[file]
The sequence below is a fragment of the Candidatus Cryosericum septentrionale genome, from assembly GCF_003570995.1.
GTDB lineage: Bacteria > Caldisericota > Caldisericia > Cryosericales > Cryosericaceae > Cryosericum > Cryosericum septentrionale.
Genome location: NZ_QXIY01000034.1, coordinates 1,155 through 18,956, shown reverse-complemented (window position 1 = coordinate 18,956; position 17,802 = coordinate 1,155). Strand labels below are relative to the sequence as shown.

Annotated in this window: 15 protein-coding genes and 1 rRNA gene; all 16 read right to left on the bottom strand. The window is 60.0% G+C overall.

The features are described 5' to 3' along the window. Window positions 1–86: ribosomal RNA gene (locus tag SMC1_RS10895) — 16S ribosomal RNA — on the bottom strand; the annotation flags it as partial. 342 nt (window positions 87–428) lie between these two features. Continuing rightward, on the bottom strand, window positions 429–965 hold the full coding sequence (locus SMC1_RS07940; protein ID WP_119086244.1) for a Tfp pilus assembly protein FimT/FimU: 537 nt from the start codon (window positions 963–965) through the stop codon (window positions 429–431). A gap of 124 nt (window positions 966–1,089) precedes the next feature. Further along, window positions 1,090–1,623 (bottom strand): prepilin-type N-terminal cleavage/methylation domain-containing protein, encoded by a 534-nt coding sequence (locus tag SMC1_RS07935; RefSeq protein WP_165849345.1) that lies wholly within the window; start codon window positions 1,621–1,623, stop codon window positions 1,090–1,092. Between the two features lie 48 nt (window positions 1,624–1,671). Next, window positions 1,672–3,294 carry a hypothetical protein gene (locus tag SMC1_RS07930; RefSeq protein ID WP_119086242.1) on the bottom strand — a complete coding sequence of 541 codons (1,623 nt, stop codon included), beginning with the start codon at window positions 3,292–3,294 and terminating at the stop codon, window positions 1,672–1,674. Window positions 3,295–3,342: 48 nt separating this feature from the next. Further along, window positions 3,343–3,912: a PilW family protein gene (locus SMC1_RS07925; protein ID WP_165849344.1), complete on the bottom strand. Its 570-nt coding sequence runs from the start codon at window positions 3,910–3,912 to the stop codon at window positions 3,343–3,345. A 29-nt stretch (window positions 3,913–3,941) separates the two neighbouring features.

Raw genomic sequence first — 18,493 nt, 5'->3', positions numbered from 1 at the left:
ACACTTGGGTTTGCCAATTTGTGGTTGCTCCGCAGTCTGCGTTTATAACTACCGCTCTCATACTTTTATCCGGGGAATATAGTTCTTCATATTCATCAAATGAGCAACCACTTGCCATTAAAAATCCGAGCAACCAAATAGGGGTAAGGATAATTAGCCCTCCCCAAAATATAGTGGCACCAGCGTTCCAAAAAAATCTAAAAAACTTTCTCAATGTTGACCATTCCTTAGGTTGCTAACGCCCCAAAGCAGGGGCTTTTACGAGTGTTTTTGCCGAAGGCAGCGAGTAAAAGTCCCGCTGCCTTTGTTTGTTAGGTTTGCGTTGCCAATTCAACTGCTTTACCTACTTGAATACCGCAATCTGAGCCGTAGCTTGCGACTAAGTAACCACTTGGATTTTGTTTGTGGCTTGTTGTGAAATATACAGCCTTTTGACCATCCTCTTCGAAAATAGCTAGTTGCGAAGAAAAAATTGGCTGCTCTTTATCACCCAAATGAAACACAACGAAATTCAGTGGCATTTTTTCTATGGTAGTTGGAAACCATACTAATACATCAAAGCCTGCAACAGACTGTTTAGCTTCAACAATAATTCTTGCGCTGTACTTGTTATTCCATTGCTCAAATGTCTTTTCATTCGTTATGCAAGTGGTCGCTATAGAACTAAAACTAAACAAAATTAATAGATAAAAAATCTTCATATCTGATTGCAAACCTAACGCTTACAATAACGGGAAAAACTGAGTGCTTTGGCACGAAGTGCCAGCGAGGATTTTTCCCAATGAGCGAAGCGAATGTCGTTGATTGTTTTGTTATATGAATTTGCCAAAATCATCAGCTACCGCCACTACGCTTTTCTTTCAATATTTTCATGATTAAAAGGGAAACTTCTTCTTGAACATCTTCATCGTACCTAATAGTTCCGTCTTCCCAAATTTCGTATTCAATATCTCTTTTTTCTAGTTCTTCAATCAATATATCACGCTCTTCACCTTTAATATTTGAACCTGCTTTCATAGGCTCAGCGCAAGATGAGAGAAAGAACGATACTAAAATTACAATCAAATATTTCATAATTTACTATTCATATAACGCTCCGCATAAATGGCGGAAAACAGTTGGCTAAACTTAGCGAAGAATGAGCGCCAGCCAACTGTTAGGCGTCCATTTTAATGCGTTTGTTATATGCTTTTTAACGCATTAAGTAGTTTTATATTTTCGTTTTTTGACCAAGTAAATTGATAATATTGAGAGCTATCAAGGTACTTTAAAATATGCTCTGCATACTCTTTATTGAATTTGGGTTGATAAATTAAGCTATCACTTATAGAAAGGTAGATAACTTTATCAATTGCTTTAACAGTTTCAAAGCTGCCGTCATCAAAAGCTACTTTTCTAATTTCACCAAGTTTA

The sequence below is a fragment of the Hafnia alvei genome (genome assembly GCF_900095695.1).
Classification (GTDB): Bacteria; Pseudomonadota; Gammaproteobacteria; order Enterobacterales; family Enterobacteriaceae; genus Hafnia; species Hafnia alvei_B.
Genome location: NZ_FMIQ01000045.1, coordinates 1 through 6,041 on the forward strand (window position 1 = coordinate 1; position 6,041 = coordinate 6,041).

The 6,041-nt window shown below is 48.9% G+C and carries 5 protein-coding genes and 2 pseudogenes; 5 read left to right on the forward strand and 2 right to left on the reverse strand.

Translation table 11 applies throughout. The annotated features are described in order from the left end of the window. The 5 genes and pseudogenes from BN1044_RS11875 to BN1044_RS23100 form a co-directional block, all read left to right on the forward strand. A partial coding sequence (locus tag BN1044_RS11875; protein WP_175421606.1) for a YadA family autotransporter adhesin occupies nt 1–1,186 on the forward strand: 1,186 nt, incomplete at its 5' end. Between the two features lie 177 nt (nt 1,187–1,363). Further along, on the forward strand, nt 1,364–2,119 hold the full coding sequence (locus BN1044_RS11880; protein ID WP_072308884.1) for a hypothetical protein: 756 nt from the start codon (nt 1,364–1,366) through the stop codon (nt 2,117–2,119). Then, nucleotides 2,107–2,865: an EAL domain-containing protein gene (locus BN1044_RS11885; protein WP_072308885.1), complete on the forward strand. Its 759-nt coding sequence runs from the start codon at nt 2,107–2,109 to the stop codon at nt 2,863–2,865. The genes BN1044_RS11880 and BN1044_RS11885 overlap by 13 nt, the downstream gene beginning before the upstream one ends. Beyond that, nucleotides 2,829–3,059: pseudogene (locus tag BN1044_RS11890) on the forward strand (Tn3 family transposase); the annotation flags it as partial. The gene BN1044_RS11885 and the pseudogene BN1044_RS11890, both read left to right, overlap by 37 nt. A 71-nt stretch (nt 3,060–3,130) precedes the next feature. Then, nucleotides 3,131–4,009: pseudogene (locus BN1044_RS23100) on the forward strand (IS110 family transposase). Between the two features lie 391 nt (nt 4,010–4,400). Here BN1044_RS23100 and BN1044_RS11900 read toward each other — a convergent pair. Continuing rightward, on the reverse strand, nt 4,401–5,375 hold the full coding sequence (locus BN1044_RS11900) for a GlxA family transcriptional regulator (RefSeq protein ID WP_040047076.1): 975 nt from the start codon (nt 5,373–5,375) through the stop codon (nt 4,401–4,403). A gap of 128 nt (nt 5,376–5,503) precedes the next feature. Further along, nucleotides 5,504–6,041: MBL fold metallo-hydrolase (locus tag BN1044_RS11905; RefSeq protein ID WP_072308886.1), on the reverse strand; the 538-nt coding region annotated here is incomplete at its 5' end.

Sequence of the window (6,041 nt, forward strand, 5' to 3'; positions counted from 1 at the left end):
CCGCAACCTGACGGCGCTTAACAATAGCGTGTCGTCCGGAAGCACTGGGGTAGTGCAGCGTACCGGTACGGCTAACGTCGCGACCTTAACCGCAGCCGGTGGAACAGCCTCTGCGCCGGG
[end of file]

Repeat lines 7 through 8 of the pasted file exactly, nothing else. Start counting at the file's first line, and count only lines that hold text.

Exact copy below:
ACACTTGGGTTTGCCAATTTGTGGTTGCTCCGCAGTCTGCGTTTATAACTACCGCTCTCATACTTTTATCCGGGGAATATAGTTCTTCATATTCATCAAATGAGCAACCACTTGCCATTAAAAATCCGAGCAACCAAATAGGGGTAAGGATAATTAGCCCTCCCCAAAATATAGTGGCACCAGCGTTCCAAAAAAATCTAAAAAACTTTCTCAATGTTGACCATTCCTTAGGTTGCTAACGCCCCAAAGCAGGGGCTTTTACGAGTGTTTTTGCCGAAGGCAGCGAGTAAAAGTCCCGCTGCCTTTGTTTGTTAGGTTTGCGTTGCCAATTCAACTGCTTTACCTACTTGAATACCGCAATCTGAGCCGTAGCTTGCGACTAAGTAACCACTTGGATTTTGTTTGTGGCTTGTTGTGAAATATACAGCCTTTTGACCATCCTCTTCGAAAATAGCTAGTTGCGAAGAAAAAATTGGCTGCTCTTTATCACCCAAATGAAACACAACGAAATTCAGTGGCATTTTTTCTATGGTAGTTGGAAACCATACTAATACATCAAAGCCTGCAACAGACTGTTTAGCTTCAACAATAATTCTTGCGCTGTACTTGTTATTCCATTGCTCAAATGTCTTTTCATTCGTTATGCAAGTGGTCGCTATAGAACTAAAACTAAACAAAATTAATAGATAAAAAATCTTCATATCTGATTGCAAACCTAACGCTTACAATAACGGGAAAAACTGAGTGCTTTGGCACGAAGTGCCAGCGAGGATTTTTCCCAATGAGCGAAGCGAATGTCGTTGATTGTTTTGTTATATGAATTTGCCAAAATCATCAGCTACCGCCACTACGCTTTTCTTTCAATATTTTCATGATTAAAAGGGAAACTTCTTCTTGAACATCTTCATCGTACCTAATAGTTCCGTCTTCCCAAATTTCGTATTCAATATCTCTTTTTTCTAGTTCTTCAATCAATATATCACGCTCTTCACCTTTAATATTTGAACCTGCTTTCATAGGCTCAGCGCAAGATGAGAGAAAGAACGATACTAAAATTACAATCAAATATTTCATAATTTACTATTCATATAACGCTCCGCATAAATGGCGGAAAACAGTTGGCTAAACTTAGCGAAGAATGAGCGCCAGCCAACTGTTAGGCGTCCATTTTAATGCGTTTGTTATATGCTTTTTAACGCATTAAGTAGTTTTATATTTTCGTTTTTTGACCAAGTAAATTGATAATATTGAGAGCTATCAAGGTACTTTAAAATATGCTCTGCATACTCTTTATTGAATTTGGGTTGATAAATTAAGCTATCACTTATAGAAAGGTAGATAACTTTATCAATTGCTTTAACAGTTTCAAAGCTGCCGTCATCAAAAGCTACTTTTCTAATTTCACCAAGTTTA

The sequence below is a fragment of the Hafnia alvei genome (genome assembly GCF_900095695.1).